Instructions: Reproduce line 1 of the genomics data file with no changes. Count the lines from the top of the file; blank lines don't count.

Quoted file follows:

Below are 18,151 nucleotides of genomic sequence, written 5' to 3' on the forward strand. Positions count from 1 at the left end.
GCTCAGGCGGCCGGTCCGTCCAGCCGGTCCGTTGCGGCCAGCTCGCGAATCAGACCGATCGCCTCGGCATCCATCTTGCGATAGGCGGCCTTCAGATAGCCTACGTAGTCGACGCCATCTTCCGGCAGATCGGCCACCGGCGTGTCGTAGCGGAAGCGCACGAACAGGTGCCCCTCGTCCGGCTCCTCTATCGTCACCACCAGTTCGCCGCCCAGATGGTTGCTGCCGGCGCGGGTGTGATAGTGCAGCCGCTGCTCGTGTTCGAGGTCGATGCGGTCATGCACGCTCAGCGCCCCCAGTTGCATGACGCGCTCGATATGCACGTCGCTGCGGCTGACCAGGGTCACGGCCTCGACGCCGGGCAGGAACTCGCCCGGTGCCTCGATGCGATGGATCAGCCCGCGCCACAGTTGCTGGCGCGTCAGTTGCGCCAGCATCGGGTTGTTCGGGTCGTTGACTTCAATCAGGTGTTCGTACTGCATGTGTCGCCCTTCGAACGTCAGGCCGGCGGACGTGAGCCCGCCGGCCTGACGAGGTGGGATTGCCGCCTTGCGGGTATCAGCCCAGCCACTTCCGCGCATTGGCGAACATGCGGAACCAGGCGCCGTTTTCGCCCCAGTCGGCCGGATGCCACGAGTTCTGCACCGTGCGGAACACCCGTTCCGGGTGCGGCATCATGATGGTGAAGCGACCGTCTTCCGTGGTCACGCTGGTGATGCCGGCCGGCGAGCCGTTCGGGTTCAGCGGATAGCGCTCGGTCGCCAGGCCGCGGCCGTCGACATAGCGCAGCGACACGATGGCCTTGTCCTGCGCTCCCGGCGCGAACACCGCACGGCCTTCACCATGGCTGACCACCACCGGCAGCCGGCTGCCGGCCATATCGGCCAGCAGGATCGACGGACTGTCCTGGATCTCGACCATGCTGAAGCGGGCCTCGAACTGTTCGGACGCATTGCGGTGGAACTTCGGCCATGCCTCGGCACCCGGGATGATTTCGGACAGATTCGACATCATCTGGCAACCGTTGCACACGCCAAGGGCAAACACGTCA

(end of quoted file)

Below are 18,151 nucleotides of genomic sequence, written 5' to 3' on the forward strand. Positions count from 1 at the left end.